Vodafone no longer on hold as Verizon stumps up $10bn

Verizon Wireless, the JV between Vodafone and Verizon, has agreed to pay its first dividend since 2005 - a cool $10bn...

by Andrew Saunders
Last Updated: 13 Feb 2012
It’s been a long wait, especially for Verizon Wireless’s UK backer Vodafone, which has faced many calls to sell off its 45% holding and do something more productive with the cash. But this divi deal means a $4.5bn payday for Vodafone, boosting the group’s free cashflow by getting for 40%. The value of Vodafone’s holding is also estimated to have risen substantially, from some $20bn in 2001 to around $70bn today. Not a bad result all round.
But as much as the cash, the deal is a welcome victory for Vodafone CEO Vittorio Colao and outgoing chairman Sir John Bond. Squeezing the divi out of Verizon vindicates their decision to make a special case and hold on to the stake, despite it not being a controlling share. For as the urbane Colao explained in the MT Interview recently, the Group’s strategy now is to exit minority holdings in order to free up capital for majority investments in which it can have a decisive say. Rules are made to be broken, as they might be saying to one another.
It also means that hugely respected city veteran Bond is going out on a high note, replaced by Gerald Kleisterlee formerly of Philips.
As a result of the deal, Vodafone will make a one off payment to its own shareholders of £2bn early next year. So don’t expect to see too many Vodafone shares changing hands in the intervening period. The rest of the cash will be used to pay down debt. All very sensible.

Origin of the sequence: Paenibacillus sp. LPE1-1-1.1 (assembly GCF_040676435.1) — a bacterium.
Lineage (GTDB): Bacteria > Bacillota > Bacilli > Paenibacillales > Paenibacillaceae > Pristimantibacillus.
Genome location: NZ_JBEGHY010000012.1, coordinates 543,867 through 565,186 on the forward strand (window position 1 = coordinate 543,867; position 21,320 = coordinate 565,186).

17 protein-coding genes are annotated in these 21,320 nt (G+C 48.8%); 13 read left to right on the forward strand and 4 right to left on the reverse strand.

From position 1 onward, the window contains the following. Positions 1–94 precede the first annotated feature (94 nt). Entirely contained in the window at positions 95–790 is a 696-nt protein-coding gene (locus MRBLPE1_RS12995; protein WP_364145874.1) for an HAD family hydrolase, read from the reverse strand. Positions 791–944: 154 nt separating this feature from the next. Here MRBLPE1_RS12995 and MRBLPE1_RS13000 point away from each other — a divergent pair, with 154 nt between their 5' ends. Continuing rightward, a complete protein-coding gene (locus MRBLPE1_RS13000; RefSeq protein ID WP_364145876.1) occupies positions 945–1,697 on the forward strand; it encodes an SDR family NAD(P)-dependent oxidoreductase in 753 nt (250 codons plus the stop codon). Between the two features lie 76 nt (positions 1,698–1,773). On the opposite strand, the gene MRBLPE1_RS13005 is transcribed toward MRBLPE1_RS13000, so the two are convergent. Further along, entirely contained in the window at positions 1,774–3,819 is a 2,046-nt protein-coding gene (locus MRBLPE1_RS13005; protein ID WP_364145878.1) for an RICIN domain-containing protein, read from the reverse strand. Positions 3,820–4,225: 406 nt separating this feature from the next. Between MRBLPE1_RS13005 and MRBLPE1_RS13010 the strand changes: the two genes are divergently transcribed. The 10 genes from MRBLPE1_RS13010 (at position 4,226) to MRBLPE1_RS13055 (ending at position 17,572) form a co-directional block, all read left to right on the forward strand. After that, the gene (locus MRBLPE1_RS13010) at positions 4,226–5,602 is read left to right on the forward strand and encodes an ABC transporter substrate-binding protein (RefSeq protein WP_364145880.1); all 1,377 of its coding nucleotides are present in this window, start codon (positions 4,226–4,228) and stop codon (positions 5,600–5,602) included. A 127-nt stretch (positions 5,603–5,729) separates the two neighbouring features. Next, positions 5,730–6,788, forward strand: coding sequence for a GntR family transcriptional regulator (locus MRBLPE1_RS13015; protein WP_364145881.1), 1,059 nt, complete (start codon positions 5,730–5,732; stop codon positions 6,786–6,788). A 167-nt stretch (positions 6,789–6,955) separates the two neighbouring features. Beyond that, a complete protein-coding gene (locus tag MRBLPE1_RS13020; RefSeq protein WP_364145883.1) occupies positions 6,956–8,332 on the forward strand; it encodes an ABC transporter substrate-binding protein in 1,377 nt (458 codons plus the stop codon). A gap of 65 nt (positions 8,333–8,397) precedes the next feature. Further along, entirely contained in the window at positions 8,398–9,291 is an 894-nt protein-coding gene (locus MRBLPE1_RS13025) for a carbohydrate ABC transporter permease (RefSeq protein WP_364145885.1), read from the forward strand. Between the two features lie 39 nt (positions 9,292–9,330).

The decision by Verizon to issue the dividend is a pragmatic one which should bring a measure of piece to what has been a successful if uncomfortable JV. Verizon Wireless has in effect been funding its parent group Verizon Group’s dividend for some years, there not being enough cash in its declining landline business to cover it otherwise. This change will see Verizon Group’s shareholders receive about the same dividend, except that now it will be coming explicitly from Verizon Wireless. Phew.
So why the change of heart? Simply because there wasn’t much alternative. Verizon tried and failed to buy Vodafone’s stake in 2006, since when Verizon Wireless has simply grown too big for either partner to be able to afford to buy the other out. So they have to learn to get along.
The only question remaining to be resolved  now is whether these payouts will become an annual event. As things stand the moment, Verizon’s board says definitely no, this is a one off. But Vodafone’s Colao would clearly like to see them change their minds on that, and the smooth-talking Italian seems to have been pretty persuasive so far…

Find this article useful?

Get more great articles like this in your inbox every lunchtime

A leadership thought: Treat your colleagues like customers

One minute briefing: Create a platform where others can see their success, says AVEVA CEO...

The ignominious death of Gordon Gekko

Profit at all costs is a defunct philosophy, and purpose a corporate superpower, argues this...

Gender bias is kept alive by those who think it is dead

Research: Greater representation of women does not automatically lead to equal treatment.

What I learned leading a Syrian bank through a civil war

Louai Al Roumani was CFO of Syria's largest private retail bank when the conflict broke...

Martin Sorrell: “There’s something about the unfairness of it that drives me”

EXCLUSIVE: The agency juggernaut on bouncing back, what he would do with WPP and why...

The 10 values that will matter most after COVID-19

According to a survey of Management Today readers.